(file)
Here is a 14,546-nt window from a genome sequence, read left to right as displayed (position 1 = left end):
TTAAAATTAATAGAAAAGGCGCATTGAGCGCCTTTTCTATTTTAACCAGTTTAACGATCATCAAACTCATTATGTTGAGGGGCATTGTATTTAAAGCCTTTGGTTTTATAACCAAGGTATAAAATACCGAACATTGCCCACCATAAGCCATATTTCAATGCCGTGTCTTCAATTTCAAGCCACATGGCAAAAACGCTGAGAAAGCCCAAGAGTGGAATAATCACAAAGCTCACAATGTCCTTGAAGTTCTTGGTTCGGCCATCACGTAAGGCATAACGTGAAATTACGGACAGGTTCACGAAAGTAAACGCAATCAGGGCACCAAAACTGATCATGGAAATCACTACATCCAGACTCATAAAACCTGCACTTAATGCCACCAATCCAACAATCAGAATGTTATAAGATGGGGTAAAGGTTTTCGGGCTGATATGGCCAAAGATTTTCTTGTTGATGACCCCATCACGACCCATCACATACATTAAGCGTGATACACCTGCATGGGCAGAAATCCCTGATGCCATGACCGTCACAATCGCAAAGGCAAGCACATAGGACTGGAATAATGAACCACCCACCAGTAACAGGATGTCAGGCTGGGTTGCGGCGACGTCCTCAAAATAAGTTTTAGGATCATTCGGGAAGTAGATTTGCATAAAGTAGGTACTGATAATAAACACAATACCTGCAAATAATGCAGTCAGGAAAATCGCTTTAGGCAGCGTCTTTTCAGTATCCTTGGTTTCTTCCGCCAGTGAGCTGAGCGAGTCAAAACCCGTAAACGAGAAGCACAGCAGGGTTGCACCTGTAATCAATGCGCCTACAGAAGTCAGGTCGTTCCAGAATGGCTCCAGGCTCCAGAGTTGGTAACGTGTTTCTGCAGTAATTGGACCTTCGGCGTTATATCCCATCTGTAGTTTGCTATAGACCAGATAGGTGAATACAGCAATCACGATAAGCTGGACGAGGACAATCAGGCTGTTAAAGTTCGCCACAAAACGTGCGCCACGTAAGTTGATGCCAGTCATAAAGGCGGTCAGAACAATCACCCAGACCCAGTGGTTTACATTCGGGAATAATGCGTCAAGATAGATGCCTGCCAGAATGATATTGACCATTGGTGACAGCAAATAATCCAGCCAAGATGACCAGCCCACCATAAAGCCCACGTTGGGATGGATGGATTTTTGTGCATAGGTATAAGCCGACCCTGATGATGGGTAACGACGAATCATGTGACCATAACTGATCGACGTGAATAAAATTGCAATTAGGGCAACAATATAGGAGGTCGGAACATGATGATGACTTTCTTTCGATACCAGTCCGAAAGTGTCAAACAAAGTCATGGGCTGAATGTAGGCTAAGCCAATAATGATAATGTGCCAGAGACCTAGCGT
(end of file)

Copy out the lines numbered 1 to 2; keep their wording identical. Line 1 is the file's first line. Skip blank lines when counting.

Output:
Here is a 14,546-nt window from a genome sequence, read left to right as displayed (position 1 = left end):
TTAAAATTAATAGAAAAGGCGCATTGAGCGCCTTTTCTATTTTAACCAGTTTAACGATCATCAAACTCATTATGTTGAGGGGCATTGTATTTAAAGCCTTTGGTTTTATAACCAAGGTATAAAATACCGAACATTGCCCACCATAAGCCATATTTCAATGCCGTGTCTTCAATTTCAAGCCACATGGCAAAAACGCTGAGAAAGCCCAAGAGTGGAATAATCACAAAGCTCACAATGTCCTTGAAGTTCTTGGTTCGGCCATCACGTAAGGCATAACGTGAAATTACGGACAGGTTCACGAAAGTAAACGCAATCAGGGCACCAAAACTGATCATGGAAATCACTACATCCAGACTCATAAAACCTGCACTTAATGCCACCAATCCAACAATCAGAATGTTATAAGATGGGGTAAAGGTTTTCGGGCTGATATGGCCAAAGATTTTCTTGTTGATGACCCCATCACGACCCATCACATACATTAAGCGTGATACACCTGCATGGGCAGAAATCCCTGATGCCATGACCGTCACAATCGCAAAGGCAAGCACATAGGACTGGAATAATGAACCACCCACCAGTAACAGGATGTCAGGCTGGGTTGCGGCGACGTCCTCAAAATAAGTTTTAGGATCATTCGGGAAGTAGATTTGCATAAAGTAGGTACTGATAATAAACACAATACCTGCAAATAATGCAGTCAGGAAAATCGCTTTAGGCAGCGTCTTTTCAGTATCCTTGGTTTCTTCCGCCAGTGAGCTGAGCGAGTCAAAACCCGTAAACGAGAAGCACAGCAGGGTTGCACCTGTAATCAATGCGCCTACAGAAGTCAGGTCGTTCCAGAATGGCTCCAGGCTCCAGAGTTGGTAACGTGTTTCTGCAGTAATTGGACCTTCGGCGTTATATCCCATCTGTAGTTTGCTATAGACCAGATAGGTGAATACAGCAATCACGATAAGCTGGACGAGGACAATCAGGCTGTTAAAGTTCGCCACAAAACGTGCGCCACGTAAGTTGATGCCAGTCATAAAGGCGGTCAGAACAATCACCCAGACCCAGTGGTTTACATTCGGGAATAATGCGTCAAGATAGATGCCTGCCAGAATGATATTGACCATTGGTGACAGCAAATAATCCAGCCAAGATGACCAGCCCACCATAAAGCCCACGTTGGGATGGATGGATTTTTGTGCATAGGTATAAGCCGACCCTGATGATGGGTAACGACGAATCATGTGACCATAACTGATCGACGTGAATAAAATTGCAATTAGGGCAACAATATAGGAGGTCGGAACATGATGATGACTTTCTTTCGATACCAGTCCGAAAGTGTCAAACAAAGTCATGGGCTGAATGTAGGCTAAGCCAATAATGATAATGTGCCAGAGACCTAGCGT